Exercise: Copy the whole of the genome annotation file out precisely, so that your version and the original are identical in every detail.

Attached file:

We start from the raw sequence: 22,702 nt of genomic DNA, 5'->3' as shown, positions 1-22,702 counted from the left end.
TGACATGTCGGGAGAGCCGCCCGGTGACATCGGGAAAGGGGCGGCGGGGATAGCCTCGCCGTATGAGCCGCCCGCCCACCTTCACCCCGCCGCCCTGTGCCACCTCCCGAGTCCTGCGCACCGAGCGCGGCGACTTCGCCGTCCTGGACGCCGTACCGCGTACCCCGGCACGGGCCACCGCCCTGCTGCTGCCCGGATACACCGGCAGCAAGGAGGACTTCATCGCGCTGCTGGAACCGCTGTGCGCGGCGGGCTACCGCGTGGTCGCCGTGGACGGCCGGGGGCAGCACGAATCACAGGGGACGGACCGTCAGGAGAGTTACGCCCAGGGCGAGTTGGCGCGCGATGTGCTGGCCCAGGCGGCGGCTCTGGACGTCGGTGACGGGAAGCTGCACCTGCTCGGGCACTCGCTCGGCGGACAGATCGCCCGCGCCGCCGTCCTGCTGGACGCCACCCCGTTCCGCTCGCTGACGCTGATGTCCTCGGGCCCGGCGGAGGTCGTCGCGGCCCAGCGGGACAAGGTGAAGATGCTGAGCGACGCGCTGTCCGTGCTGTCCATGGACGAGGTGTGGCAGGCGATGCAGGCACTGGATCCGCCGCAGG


We start from the raw sequence: 22,702 nt of genomic DNA, 5'->3' as shown, positions 1-22,702 counted from the left end.
TGACATGTCGGGAGAGCCGCCCGGTGACATCGGGAAAGGGGCGGCGGGGATAGCCTCGCCGTATGAGCCGCCCGCCCACCTTCACCCCGCCGCCCTGTGCCACCTCCCGAGTCCTGCGCACCGAGCGCGGCGACTTCGCCGTCCTGGACGCCGTACCGCGTACCCCGGCACGGGCCACCGCCCTGCTGCTGCCCGGATACACCGGCAGCAAGGAGGACTTCATCGCGCTGCTGGAACCGCTGTGCGCGGCGGGCTACCGCGTGGTCGCCGTGGACGGCCGGGGGCAGCACGAATCACAGGGGACGGACCGTCAGGAGAGTTACGCCCAGGGCGAGTTGGCGCGCGATGTGCTGGCCCAGGCGGCGGCTCTGGACGTCGGTGACGGGAAGCTGCACCTGCTCGGGCACTCGCTCGGCGGACAGATCGCCCGCGCCGCCGTCCTGCTGGACGCCACCCCGTTCCGCTCGCTGACGCTGATGTCCTCGGGCCCGGCGGAGGTCGTCGCGGCCCAGCGGGACAAGGTGAAGATGCTGAGCGACGCGCTGTCCGTGCTGTCCATGGACGAGGTGTGGCAGGCGATGCAGGCACTGGATCCGCCGCAGG